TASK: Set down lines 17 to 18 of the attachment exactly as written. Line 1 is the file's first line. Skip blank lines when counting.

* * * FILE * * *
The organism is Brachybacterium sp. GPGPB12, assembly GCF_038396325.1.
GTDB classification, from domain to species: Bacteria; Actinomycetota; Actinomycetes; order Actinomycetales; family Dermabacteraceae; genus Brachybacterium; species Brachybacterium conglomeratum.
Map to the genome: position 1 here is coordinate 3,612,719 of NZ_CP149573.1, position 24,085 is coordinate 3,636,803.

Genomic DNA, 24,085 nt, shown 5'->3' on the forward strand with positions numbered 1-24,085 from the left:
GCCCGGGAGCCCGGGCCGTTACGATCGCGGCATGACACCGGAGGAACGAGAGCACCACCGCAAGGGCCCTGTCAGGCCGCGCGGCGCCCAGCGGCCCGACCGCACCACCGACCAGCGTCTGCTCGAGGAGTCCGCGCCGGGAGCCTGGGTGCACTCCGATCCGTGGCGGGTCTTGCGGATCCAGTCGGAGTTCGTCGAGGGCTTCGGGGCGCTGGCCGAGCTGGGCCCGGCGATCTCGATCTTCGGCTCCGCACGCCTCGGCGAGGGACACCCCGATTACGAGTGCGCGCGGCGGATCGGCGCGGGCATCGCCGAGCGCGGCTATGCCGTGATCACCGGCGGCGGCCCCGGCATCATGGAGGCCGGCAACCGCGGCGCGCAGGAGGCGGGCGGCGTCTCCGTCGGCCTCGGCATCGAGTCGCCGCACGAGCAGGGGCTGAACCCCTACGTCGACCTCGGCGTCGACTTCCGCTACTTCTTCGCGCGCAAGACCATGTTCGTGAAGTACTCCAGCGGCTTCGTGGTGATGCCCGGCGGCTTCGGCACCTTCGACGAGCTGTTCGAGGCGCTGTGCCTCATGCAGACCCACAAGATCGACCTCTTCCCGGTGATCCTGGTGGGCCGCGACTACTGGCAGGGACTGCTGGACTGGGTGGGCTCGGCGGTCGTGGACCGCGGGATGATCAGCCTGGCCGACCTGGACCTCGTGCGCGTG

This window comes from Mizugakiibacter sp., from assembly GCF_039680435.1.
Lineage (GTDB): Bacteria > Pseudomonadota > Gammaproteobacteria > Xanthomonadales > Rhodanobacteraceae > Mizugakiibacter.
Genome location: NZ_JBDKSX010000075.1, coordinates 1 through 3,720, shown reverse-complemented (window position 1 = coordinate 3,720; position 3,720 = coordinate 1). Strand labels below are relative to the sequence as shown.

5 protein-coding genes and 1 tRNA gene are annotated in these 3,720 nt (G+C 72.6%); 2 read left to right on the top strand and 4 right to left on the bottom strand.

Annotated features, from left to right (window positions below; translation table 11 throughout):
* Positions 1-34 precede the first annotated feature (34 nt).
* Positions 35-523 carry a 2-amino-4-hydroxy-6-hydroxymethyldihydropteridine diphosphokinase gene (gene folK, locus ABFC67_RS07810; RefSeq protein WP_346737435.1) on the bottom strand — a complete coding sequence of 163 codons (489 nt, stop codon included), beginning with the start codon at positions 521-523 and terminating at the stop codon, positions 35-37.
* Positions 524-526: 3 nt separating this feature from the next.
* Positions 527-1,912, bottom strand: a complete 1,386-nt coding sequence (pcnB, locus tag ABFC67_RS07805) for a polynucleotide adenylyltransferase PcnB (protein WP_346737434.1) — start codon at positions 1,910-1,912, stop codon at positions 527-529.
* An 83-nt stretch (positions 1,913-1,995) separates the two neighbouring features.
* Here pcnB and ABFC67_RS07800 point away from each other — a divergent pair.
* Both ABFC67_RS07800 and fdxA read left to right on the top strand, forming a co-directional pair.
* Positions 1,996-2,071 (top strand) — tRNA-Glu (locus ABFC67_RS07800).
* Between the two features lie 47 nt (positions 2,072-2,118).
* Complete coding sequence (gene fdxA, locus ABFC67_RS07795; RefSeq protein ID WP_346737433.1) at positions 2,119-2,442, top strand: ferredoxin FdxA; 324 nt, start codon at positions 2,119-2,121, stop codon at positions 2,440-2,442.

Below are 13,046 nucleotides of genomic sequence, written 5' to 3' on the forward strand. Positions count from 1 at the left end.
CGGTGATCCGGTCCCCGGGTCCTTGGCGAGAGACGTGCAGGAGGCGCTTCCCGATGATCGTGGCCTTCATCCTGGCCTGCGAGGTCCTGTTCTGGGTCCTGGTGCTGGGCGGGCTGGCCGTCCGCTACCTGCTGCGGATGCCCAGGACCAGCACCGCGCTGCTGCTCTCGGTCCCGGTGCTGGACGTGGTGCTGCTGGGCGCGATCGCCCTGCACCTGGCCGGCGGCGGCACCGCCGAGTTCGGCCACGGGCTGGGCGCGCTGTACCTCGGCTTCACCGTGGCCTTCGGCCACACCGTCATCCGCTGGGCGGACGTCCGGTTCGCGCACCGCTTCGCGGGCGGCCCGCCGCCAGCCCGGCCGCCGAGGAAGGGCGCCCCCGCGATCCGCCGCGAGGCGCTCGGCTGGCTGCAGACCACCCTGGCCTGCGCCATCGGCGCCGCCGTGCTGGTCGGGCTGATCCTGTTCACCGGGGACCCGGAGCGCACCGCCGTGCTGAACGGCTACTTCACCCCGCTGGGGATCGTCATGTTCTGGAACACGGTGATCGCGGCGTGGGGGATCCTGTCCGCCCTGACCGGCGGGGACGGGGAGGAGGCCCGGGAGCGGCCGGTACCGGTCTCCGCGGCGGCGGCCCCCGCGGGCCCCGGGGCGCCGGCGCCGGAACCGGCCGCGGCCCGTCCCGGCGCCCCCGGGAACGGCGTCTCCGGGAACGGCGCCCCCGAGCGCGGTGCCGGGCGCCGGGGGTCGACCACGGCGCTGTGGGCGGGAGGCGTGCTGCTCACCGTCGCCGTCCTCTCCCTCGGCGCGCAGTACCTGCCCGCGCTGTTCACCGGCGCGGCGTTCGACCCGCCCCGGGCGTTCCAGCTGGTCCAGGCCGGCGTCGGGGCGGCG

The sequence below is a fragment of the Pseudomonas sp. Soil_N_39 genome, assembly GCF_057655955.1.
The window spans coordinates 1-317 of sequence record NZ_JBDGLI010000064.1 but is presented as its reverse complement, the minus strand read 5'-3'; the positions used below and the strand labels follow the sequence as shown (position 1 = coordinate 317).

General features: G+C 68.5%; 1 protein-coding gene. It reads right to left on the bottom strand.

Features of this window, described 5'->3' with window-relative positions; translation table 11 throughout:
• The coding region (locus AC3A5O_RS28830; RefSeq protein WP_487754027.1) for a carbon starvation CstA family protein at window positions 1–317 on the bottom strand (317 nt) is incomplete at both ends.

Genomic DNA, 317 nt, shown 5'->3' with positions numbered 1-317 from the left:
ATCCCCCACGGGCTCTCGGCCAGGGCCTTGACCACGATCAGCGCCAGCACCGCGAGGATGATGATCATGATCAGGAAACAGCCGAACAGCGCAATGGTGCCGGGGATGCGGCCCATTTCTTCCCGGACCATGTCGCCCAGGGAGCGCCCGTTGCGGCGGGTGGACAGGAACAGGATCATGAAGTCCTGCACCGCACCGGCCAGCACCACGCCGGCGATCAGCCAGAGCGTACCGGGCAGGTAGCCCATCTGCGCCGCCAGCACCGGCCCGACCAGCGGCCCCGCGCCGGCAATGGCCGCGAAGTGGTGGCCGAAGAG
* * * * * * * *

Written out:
* Both ABFC67_RS07800 and fdxA read left to right on the top strand, forming a co-directional pair.
* Positions 1,996-2,071 (top strand) — tRNA-Glu (locus ABFC67_RS07800).